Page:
Darren: The Tigers appear to be in a perpetual search for some wizard-like being to come down from the clouds and magically lead their club to premiership glory. In recent years they have been through more coaches than the Greyhound cleaning crew. Now with Michael Maguire at the helm they have hired Tim Sheens as a Phil Gould-type football overseer. Sheens, who has an extensive coaching and administration career, has been appointed the club's new football performance boss responsible for pathway development and planning, recruitment, football administration and club culture. Basically leaving just the X and O work for Maguire to focus on. It seems a strange, if not desperate, move, halfway through the season, but the club is long sick of missing the finals every year. Whether or not it works will depend almost entirely on the quality of the working relationship Sheens and Maguire are able to quickly establish. The question is; how long will the club give them and what do they do next if this doesn't deliver results?
Have St George Illawarra and coach Anthony Griffin messed up with their decision to let Matt Dufty go?
Lucie: I'd love to be a fly on the wall during St George Illawarra's discussions about Matt Dufty, because from the outside, it doesn't make much sense to farewell the fullback. The Dragons have decided to let Dufty leave at the end of the season, despite being one of the club's best players in attack. He responded with a stunning display against the Broncos last week, scoring two tries and five assists. Dufty is fast and his lively attack takes pressure off the halves, but defensive issues are understood to be behind Anthony Griffin's decision. The Tigers opted against re-signing club legend Benji Marshall for a similar reason, yet he's turned back the clock at Souths - leaving Wests fans a touch envious. For me, that's worth more than a sub-par defence. The other thing that doesn't sit right for me is the so-called loyalty. Clubs want players to be loyal but seldom show it in return. Dufty, a graduate of the St George Dragons SG Ball team, has played 78 matches for the club and is now no longer wanted. There's not a big market for fullbacks right now so it's not clear who the Dragons will chase as his successor, and I'm not sold on Cody Ramsey as a better option either.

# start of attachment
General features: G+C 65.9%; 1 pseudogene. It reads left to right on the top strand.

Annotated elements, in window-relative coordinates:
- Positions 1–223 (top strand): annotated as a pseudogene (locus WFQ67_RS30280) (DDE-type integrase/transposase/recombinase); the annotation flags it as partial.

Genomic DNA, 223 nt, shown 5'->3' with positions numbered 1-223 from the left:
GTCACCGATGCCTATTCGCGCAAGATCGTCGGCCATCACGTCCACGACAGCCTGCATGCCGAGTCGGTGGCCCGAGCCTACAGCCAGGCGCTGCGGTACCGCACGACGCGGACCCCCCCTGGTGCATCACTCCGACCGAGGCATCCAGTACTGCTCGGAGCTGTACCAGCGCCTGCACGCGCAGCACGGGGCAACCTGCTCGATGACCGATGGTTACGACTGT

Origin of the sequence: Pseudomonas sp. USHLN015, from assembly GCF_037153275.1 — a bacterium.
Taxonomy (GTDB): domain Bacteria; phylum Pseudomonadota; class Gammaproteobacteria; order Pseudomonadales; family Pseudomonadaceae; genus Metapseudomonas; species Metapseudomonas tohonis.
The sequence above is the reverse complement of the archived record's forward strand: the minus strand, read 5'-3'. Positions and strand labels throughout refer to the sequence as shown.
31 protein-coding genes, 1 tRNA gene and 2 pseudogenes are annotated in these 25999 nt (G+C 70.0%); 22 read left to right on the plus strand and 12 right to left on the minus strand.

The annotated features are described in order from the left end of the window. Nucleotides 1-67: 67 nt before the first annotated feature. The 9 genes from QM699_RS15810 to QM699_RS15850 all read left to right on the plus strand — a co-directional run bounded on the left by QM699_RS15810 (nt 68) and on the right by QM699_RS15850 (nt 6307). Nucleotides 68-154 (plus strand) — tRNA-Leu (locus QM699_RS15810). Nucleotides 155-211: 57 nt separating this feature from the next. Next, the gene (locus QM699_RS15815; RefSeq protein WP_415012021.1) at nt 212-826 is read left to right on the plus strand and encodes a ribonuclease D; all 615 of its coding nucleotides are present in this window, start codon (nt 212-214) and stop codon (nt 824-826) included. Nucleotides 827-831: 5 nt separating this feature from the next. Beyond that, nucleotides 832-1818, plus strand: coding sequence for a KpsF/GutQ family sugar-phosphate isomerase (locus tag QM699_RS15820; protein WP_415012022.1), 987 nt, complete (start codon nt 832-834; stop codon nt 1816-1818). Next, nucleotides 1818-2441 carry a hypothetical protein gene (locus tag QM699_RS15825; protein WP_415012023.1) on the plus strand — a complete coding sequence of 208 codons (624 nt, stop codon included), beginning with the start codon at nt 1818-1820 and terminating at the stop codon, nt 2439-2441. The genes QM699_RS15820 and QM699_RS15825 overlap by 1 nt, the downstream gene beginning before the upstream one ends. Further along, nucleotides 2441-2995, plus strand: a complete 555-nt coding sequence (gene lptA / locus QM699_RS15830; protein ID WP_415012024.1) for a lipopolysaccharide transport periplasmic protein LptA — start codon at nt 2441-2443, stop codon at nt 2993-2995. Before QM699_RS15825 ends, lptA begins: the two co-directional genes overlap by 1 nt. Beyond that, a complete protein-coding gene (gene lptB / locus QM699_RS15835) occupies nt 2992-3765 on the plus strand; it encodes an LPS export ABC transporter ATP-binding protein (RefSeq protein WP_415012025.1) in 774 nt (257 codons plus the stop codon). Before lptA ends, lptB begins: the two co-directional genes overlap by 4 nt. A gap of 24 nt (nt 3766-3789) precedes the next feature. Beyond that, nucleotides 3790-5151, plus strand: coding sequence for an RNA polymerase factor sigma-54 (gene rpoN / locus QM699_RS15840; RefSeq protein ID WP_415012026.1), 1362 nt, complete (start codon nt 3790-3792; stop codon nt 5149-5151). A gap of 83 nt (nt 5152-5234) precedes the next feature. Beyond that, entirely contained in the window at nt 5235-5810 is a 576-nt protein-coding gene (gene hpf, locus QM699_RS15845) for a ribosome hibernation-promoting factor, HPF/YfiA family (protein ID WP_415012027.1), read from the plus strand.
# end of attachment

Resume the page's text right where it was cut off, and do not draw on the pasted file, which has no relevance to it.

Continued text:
Darren: From an outsider and fan's perspective it would seem so, certainly after the skills Dufty displayed in the Dragons' weekend thrashing of the Broncos. Personally, I have liked the way Dufty plays from the very first time I saw him a few years back. Fast, creative, dangerous with the ball both on kick returns and when slotting into the backline, he seems to be the full package new age fullback. There have, however, been some knocks on his defence. One thing you'll notice if you watch the likes of James Tedesco and Tom Trbojevic at club level is the way they would throw themselves in front of a run-away truck on their try line if it meant preventing a four-pointer. Dufty is a degree slighter than those two, but he has been found wanting in defence on occasion. Still he would have to rank in the top 10 fullbacks in the NRL and you'd only let him go if you knew you had someone better lined up for the job. The Dragons are leaning towards Cody Ramsey, who has filled in for Dufty several times this year. Griffin, like all NRL coaches, has a career which depends upon results. That doesn't mean he won't make mistakes, but he must have some very good reasons for letting Dufty go, because the stakes are so high for him personally.